In defense of “quiet working”
October 5, 2022
It’s certainly not as catchy as “quiet quitting,” the buzz phrase of recent months. But not everyone is disengaged from their jobs.
As the idea of “quiet quitting” went viral in the summer of 2022 (in case you missed it, you can catch up here, here, and here), the question in the early weeks was whether the phrase would be just a clever piece of alliteration regarding the need to set boundaries between work and personal time, or a real social phenomenon. It’s clearly the latter. A recent Gallup poll of US workers found that the number of people who say they are actively disengaged from their jobs is rising, and now makes up nearly half the workforce.
What’s going on? Part of the answer may be that, with so many employees working from home since the start of the pandemic, the emotional ties to companies have weakened. Also, people have been under a lot of stress, and all the uncertainty and disruption has taken an emotional and psychic toll. Another explanation is that the younger generations are recalibrating the role that work plays in their lives, and don’t want to make the kind of sacrifices that they saw their parents make.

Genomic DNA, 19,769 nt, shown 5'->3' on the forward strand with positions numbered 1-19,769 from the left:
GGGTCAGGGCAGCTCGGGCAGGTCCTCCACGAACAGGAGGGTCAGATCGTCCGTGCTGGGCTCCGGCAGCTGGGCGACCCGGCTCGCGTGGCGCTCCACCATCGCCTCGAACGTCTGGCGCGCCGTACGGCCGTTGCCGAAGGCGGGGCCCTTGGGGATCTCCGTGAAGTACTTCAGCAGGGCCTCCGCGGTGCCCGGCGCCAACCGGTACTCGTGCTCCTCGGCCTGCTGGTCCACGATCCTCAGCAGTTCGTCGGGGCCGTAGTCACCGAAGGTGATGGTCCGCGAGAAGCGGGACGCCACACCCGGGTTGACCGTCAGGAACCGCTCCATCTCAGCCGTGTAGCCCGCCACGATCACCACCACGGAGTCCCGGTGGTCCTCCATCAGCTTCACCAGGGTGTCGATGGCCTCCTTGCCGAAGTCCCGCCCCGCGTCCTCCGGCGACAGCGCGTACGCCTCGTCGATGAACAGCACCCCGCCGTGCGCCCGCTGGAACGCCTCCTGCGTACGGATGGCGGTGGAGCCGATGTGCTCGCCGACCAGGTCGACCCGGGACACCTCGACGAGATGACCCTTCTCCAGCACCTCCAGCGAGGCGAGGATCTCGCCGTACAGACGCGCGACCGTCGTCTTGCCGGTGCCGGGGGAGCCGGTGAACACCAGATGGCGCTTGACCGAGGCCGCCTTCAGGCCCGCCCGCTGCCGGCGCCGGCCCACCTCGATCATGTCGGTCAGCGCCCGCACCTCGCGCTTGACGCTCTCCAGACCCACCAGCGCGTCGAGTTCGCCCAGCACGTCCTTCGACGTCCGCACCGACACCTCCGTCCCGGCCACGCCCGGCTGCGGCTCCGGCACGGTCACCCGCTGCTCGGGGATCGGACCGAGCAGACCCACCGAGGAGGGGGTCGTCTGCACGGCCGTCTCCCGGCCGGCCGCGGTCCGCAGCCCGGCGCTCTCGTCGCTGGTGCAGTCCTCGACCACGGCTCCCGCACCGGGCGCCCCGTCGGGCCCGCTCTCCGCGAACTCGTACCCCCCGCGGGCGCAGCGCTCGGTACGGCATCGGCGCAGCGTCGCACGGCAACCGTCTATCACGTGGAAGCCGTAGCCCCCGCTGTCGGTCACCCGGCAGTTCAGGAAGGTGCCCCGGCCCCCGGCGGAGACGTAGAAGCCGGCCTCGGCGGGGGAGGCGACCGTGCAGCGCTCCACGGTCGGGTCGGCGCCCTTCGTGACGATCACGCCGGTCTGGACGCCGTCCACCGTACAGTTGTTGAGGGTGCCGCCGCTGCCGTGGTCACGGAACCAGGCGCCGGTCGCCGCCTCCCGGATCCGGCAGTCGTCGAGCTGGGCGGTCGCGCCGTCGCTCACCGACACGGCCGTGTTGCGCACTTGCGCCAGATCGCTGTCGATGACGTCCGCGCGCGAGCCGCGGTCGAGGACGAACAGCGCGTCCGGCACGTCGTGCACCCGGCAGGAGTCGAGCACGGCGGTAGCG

There is a part of me that applauds people for setting more boundaries. But in all the talk of quiet quitting, it feels like work is getting a bad name these days—and it shouldn’t. “Quiet working” as a hashtag isn’t quite as catchy as quiet quitting, but some of us in the admittedly old-school camp need to speak up on behalf of work.
The ExCo Group’s Adam Bryant wrote this article for his column in Strategy + Business.